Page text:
ART/ How can a believer react to a painting by Francis Bacon?
They are striking images, ones which do not leave anyone indifferent, but which hit the viewer with all their violence and the radicalism of the questions they raise. It is not by chance that a great critic like Michel Leiris indicated the word "presence" as the key word to understanding Bacon, "Presence," he wrote, "in the sense in which I mean it, denotes something more than mere presence of the painting in the portion of space in which I am...it denotes the wrenching presence of the animator of the game (Bacon, ed) and my personal presence as a viewer, ripped from my too habitual neutrality and led to the acute awareness of being there, somehow present to myself, by the bait that hooked me". The result is that, after decades of a marginal evanescent presence, with Bacon, the figure of Christ returned to being a terribly present and real fact. It is said that Bacon's painting is unbearably scandalous in its brutality. I wonder if the scandal does not lie rather in the fact that he made that so trivialized and sanitized presence irreducible and real.
One final observation: sometimes one looks at these paintings with already prefabricated opinions. If one is able to avoid this, one can discover many things in Bacon's painting. For example, one might find that his paintings have a structure almost like a vortex, which draws the viewer to a point in which the painting takes on an intensity that is almost frightening (and which he sometimes shows, didactically, with an arrow). Looking at those areas of his paintings, one is surprised by how, right there, the painting has an unexpected and sometimes dazzling beauty. It is painting that vibrates, that seems to be there to become alive. Or rather, to become flesh. Bacon has a formidable, almost instinctive, awareness of the creatural beauty of flesh, a beauty that is a birth but also a death. Obviously it is something that is unapproachable and not able to be possessed. This is why the power of Bacon (and its truth) lies in those centimeters squared in which he allows the painting to almost leave his hand and slide beyond himself.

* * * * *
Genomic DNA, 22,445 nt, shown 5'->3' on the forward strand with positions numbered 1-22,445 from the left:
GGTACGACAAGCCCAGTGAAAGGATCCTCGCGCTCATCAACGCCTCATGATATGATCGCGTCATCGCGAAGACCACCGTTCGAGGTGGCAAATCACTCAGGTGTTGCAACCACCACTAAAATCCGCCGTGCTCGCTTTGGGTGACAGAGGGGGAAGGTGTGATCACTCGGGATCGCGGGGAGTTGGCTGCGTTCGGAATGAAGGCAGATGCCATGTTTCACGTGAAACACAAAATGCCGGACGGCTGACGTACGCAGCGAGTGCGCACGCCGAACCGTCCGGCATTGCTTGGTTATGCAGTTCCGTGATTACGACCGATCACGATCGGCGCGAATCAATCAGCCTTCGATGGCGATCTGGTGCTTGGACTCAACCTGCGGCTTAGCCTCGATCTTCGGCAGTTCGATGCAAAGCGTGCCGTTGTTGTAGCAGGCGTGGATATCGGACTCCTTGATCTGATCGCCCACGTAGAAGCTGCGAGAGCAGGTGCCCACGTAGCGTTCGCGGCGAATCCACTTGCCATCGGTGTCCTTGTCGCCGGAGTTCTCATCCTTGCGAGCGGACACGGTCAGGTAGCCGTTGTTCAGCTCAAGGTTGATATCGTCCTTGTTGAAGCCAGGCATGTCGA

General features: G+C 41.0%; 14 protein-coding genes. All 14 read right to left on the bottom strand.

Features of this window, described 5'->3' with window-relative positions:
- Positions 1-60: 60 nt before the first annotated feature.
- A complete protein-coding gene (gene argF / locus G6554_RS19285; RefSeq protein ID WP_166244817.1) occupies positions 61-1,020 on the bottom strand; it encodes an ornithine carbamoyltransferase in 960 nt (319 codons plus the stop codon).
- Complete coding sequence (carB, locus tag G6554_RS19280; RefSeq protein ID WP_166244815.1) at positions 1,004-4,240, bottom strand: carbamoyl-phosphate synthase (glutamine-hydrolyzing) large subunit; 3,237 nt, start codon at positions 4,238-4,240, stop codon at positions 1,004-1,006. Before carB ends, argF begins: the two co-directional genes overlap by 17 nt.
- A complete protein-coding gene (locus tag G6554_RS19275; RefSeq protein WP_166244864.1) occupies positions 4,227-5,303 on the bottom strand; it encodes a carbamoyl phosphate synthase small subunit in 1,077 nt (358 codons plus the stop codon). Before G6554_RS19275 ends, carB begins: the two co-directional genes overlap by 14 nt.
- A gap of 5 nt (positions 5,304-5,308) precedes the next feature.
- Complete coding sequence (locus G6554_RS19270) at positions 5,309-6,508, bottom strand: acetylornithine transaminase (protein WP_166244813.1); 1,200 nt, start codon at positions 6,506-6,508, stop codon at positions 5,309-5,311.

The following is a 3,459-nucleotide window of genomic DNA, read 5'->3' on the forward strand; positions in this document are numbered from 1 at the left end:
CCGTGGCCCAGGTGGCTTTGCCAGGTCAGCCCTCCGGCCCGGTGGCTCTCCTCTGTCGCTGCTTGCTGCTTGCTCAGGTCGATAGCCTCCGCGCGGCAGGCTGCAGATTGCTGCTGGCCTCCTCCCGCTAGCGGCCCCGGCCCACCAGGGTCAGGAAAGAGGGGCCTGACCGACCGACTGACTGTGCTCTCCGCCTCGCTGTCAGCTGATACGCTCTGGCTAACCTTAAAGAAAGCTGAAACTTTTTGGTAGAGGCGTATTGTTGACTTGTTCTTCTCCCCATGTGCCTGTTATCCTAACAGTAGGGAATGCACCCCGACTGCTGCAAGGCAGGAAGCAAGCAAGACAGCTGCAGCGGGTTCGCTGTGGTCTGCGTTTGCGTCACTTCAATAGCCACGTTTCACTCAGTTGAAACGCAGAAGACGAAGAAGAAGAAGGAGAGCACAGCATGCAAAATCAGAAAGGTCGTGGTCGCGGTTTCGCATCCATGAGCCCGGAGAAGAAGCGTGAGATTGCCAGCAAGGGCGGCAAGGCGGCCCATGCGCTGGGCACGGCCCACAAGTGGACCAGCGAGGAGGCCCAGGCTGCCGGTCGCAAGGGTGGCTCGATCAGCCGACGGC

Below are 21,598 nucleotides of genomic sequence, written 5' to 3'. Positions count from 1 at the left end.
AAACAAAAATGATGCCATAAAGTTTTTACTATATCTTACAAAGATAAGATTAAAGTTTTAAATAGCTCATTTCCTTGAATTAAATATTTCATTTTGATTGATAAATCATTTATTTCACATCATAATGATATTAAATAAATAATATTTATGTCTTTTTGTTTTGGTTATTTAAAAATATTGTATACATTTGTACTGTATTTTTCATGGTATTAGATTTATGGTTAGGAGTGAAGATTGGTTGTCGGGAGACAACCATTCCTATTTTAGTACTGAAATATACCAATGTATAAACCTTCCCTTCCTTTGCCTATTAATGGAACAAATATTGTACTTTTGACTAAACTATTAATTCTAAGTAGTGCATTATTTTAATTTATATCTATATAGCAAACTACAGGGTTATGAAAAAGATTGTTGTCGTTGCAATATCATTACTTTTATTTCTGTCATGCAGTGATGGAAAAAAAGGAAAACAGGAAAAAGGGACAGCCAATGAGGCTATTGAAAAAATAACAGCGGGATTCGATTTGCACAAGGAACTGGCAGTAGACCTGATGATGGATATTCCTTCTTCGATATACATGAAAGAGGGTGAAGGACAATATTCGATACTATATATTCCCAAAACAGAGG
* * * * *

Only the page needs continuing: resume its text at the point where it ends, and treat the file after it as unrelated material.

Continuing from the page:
For all of these reasons, I think that it would be very interesting for a believer of today to keep his eyes wide open when looking at the works of Francis Bacon.
(translation by Maria Bond)